3D has long been an “up and coming” idea, especially as electronic companies develop gaming devices and televisions for consumers to use inside their home. Because of this, marketers are beginning to look at how to capitalize on this opportunity. The biggest question that lingers around the concept of marketing in 3D is whether it is worth the investment of 3D equipment to create ads and promotions.
If you are targeting video game users of the new Nintendo 3DS, then the answer is absolutely because the gaming device they’re using has 3D capabilities. But what about your sports fans, do they truly care if your ads are in 3D? Maybe, but it won’t make a difference if they do not have a 3D television set.
How 3D Works
Why isn’t everyone going 3D if Nintendo and TV production companies, such as LG and Toshiba, are producing 3D devices that don’t require glasses? The ability to see things in 3D only works at certain distances and angles, often referred to as the “sweet spot”, which greatly hinders this concept.
Not everyone can share this sweet spot at once so only some users can get the 3D experience. So the non-glasses 3D TV has a miniature sweet spot not fit for a group and the regular 3D TV has the ugly, expensive glasses. It begins to make perfect sense why marketers aren’t jumping at the chance to pursue marketing in 3D.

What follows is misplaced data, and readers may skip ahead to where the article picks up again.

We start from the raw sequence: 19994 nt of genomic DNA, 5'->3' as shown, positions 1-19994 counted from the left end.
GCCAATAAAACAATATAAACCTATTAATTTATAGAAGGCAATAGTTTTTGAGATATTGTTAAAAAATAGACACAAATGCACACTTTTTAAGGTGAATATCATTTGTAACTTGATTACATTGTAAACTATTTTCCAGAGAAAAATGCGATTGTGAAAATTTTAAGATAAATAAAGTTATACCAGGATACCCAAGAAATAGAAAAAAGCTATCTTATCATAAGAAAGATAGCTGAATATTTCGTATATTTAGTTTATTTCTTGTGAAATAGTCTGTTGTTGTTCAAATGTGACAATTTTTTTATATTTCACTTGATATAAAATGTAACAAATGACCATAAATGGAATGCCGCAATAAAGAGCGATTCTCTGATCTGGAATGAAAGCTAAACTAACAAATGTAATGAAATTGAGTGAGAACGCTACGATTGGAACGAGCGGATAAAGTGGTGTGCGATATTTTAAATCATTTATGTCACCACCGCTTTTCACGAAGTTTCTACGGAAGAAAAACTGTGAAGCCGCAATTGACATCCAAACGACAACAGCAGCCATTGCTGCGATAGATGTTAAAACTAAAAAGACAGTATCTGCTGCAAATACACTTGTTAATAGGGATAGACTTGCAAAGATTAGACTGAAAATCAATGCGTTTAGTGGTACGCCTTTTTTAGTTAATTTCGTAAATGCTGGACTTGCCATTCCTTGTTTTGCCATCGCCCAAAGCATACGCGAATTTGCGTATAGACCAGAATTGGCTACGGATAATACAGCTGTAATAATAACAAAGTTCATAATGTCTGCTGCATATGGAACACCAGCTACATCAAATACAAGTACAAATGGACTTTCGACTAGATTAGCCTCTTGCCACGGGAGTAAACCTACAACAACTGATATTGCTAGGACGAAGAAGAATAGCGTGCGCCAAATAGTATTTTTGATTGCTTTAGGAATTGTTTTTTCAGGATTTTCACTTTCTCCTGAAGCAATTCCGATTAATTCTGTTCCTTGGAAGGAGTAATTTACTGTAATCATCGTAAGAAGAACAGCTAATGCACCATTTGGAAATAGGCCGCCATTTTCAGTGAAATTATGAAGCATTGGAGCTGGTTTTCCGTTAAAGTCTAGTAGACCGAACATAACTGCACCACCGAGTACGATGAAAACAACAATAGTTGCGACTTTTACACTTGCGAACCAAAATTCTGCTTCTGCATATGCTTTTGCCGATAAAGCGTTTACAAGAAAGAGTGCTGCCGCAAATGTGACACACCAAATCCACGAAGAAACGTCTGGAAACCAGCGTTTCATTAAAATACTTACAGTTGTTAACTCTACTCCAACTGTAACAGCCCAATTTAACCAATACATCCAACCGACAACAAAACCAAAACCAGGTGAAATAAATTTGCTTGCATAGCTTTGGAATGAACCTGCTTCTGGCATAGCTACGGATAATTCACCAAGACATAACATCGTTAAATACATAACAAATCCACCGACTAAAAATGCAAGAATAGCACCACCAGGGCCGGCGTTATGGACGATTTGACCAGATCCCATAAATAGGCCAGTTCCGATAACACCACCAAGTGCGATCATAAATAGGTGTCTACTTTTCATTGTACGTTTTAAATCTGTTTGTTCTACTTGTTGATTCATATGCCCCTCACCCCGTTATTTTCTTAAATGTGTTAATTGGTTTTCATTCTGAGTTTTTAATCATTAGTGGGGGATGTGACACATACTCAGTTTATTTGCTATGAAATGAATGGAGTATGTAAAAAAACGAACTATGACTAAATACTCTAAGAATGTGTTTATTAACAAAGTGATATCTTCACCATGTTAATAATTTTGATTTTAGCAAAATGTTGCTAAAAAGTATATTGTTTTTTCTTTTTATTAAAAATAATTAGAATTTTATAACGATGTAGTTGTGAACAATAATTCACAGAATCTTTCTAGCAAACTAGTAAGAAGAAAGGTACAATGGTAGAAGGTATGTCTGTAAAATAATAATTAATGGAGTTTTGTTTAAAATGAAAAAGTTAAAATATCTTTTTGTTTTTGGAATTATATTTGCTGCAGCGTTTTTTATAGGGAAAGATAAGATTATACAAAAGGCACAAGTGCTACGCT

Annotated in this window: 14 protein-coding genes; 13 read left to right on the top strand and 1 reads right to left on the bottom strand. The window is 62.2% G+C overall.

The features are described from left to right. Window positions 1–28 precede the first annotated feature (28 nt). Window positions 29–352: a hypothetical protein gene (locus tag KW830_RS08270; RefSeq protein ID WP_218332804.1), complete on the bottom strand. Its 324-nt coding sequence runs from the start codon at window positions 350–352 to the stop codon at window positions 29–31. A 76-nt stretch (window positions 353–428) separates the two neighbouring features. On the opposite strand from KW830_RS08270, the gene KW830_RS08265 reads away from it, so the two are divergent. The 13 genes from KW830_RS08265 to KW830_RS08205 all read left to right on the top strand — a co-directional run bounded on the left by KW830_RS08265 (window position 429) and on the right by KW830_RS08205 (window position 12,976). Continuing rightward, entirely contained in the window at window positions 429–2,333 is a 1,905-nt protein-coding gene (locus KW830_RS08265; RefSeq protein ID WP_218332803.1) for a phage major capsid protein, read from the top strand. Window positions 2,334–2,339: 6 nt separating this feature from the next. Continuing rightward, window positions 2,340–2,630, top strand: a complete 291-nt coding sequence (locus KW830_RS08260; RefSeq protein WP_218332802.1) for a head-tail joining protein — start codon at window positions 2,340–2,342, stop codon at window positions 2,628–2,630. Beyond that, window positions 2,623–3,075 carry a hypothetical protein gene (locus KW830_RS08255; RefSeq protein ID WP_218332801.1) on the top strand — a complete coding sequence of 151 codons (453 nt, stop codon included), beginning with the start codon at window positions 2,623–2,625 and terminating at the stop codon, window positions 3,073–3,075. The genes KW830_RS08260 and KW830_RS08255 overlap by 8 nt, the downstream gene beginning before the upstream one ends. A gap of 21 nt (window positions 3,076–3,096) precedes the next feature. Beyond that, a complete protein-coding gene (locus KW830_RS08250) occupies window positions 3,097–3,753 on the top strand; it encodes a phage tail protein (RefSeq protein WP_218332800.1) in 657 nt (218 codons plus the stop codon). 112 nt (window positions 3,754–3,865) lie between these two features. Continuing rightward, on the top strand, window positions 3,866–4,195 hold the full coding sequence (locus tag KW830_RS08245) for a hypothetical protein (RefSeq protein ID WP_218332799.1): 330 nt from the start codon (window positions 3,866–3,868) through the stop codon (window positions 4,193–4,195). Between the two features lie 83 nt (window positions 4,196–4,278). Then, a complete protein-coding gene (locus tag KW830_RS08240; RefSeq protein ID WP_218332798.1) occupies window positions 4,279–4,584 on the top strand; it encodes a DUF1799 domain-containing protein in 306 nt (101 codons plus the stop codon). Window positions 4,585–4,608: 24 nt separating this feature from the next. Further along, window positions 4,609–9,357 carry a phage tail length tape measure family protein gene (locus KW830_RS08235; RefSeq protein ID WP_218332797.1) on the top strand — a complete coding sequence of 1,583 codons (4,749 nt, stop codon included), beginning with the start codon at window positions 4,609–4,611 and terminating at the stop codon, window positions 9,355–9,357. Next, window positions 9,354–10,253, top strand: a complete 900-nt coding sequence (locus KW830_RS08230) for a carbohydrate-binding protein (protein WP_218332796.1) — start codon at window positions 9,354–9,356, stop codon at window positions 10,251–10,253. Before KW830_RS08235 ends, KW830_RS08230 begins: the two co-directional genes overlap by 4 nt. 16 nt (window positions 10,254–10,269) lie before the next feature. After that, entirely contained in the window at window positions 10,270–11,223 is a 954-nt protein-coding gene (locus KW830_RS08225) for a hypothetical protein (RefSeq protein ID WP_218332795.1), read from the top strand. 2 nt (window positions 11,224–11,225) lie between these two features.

Why Marketers Should Hold Back
The lack of consistency and dedication to pursue opportunities to see everything in 3D should deter marketers. Although being a first mover has its advantages, jumping on this bandwagon is a one-way ticket to nowhere.
Not enough of any market is fully engulfed in 3D TVs (with or without glasses) and Nintendo 3DS to make it worthwhile to invest money in this concept. The best route for anyone is to wait out the storm and let things calm. For all we know, in a year 3D might completely disappear from TVs, smartphones and gaming systems. From what I see, there looks to be little promise in 3D’s future.
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